Vaupel P., Mayer A. Hypoxia and anemia: effects on tumor biology and treatment resistance. Transfus Clin Biol. 2005;12(1):5–10. [PubMed: 15814285]
3.
Rajendran J.G., Krohn K.A. Imaging hypoxia and angiogenesis in tumors. Radiol Clin North Am. 2005;43(1):169–87. [PubMed: 15693655]
4.
Vaupel P., Harrison L. Tumor hypoxia: causative factors, compensatory mechanisms, and cellular response. Oncologist. 2004;9 Suppl 5:4–9. [PubMed: 15591417]
5.
Dehdashti F., Grigsby P.W., Mintun M.A., Lewis J.S., Siegel B.A., Welch M.J. Assessing tumor hypoxia in cervical cancer by positron emission tomography with 60Cu-ATSM: relationship to therapeutic response-a preliminary report. Int J Radiat Oncol Biol Phys. 2003;55(5):1233–8. [PubMed: 12654432]
6.
Raleigh J.A., Dewhirst M.W., Thrall D.E. Measuring Tumor Hypoxia. Semin Radiat Oncol. 1996;6(1):37–45. [PubMed: 10717160]
7.
Foo S.S., Abbott D.F., Lawrentschuk N., Scott A.M. Functional imaging of intratumoral hypoxia. Mol Imaging Biol. 2004;6(5):291–305. [PubMed: 15380739]
8.
Chapman J.D. Hypoxic sensitizers--implications for radiation therapy. N Engl J Med. 1979;301(26):1429–32. [PubMed: 229413]
9.
Chapman J.D., Baer K., Lee J. Characteristics of the metabolism-induced binding of misonidazole to hypoxic mammalian cells. Cancer Res. 1983;43(4):1523–8. [PubMed: 6831401]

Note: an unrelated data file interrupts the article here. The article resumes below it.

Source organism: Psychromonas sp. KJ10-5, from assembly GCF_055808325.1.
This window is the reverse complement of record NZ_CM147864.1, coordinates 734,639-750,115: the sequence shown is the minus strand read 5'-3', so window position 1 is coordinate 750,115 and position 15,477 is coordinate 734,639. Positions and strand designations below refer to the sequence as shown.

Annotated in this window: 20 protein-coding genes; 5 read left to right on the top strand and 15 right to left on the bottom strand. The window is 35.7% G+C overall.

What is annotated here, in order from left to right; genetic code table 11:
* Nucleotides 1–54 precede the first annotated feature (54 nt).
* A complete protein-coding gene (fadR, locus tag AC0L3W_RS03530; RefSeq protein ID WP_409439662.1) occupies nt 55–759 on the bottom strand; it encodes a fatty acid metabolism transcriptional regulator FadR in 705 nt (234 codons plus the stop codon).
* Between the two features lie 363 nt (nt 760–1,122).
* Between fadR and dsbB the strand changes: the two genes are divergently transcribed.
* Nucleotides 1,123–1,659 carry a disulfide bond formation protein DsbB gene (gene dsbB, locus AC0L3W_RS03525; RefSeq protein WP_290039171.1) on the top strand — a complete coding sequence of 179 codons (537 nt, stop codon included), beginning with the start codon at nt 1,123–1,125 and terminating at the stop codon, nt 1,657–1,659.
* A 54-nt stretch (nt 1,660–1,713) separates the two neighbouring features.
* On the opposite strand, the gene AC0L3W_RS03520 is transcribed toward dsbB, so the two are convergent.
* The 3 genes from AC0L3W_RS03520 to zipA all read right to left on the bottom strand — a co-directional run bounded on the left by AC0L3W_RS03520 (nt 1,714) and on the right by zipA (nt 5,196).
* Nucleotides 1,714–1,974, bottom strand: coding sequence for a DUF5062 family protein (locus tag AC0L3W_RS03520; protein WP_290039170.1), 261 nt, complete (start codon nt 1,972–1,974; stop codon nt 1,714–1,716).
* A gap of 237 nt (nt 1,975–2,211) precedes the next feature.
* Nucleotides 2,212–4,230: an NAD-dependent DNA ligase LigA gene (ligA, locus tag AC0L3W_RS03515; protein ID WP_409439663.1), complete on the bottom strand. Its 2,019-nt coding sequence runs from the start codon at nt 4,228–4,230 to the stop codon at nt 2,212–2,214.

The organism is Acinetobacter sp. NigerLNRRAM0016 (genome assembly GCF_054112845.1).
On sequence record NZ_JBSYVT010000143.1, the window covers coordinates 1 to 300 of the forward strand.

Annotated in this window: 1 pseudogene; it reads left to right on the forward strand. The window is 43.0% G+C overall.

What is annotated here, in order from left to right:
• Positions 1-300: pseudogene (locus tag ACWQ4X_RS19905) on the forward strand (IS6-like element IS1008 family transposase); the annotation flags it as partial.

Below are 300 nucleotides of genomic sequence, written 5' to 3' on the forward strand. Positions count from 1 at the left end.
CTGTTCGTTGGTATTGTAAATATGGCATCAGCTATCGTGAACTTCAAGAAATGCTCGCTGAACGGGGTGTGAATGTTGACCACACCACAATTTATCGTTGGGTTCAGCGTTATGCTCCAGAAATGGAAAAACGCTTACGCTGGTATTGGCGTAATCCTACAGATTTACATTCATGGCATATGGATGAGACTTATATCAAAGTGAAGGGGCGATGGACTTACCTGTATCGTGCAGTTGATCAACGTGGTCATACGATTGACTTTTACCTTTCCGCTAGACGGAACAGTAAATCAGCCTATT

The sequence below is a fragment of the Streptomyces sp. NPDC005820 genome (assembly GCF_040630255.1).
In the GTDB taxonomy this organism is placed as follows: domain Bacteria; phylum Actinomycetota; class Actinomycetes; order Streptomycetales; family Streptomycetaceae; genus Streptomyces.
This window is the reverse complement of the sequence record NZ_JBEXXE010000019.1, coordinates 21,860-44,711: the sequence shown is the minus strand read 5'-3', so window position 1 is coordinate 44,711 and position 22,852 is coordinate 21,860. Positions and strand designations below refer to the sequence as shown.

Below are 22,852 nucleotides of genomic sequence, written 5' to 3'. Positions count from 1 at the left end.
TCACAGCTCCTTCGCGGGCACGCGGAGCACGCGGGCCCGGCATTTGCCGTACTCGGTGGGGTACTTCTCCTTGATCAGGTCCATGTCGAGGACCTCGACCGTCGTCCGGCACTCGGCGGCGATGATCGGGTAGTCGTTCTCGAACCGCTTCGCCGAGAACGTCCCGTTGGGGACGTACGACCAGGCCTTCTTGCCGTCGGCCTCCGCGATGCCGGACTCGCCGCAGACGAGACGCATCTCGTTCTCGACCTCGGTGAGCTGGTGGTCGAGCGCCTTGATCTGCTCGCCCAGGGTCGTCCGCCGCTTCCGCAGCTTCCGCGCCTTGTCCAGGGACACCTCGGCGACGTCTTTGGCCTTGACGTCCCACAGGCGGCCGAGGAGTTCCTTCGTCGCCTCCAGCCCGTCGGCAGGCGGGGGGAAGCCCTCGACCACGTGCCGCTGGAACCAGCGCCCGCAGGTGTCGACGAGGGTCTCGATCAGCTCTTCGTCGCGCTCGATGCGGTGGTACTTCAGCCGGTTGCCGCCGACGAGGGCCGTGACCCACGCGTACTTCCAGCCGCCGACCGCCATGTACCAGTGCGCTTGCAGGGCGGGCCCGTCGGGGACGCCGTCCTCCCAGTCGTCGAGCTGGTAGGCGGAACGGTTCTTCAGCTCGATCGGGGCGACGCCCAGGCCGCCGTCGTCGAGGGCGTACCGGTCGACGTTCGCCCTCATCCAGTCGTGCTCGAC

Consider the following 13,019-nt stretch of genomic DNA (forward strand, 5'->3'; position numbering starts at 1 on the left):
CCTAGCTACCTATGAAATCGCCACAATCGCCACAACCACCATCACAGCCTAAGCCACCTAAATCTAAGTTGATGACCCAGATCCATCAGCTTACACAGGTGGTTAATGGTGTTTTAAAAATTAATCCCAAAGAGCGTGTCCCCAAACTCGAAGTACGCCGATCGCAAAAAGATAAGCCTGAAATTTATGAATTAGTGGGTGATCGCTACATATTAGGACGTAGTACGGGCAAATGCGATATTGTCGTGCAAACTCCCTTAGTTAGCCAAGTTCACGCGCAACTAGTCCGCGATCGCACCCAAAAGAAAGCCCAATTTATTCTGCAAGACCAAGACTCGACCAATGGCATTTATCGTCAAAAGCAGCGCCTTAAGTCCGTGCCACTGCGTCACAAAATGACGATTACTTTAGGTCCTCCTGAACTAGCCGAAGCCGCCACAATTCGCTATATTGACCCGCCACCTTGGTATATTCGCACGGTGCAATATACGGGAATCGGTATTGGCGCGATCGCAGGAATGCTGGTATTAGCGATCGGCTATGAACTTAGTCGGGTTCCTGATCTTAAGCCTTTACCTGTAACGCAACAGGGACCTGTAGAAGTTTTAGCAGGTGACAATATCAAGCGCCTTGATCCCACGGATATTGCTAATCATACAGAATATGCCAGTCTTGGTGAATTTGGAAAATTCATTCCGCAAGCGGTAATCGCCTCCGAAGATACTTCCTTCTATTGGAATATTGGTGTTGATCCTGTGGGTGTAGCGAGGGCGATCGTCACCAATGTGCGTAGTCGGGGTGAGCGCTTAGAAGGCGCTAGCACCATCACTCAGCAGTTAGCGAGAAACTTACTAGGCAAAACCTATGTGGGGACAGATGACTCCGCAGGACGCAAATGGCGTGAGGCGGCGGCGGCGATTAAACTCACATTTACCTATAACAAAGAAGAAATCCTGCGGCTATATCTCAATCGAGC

10.
Loncaster J.A., Harris A.L., Davidson S.E., Logue J.P., Hunter R.D., Wycoff C.C., Pastorek J., Ratcliffe P.J., Stratford I.J., West C.M. Carbonic anhydrase (CA IX) expression, a potential new intrinsic marker of hypoxia: correlations with tumor oxygen measurements and prognosis in locally advanced carcinoma of the cervix. Cancer Res. 2001;61(17):6394–9. [PubMed: 11522632]
11.
Lam J.S., Pantuck A.J., Belldegrun A.S., Figlin R.A. G250: a carbonic anhydrase IX monoclonal antibody. Curr Oncol Rep. 2005;7(2):109–15. [PubMed: 15717944]
12.
Ahlskog J.K., Schliemann C., Marlind J., Qureshi U., Ammar A., Pedley R.B., Neri D. Human monoclonal antibodies targeting carbonic anhydrase IX for the molecular imaging of hypoxic regions in solid tumours. Br J Cancer. 2009;101(4):645–57. [PMC free article: PMC2736829] [PubMed: 19623173]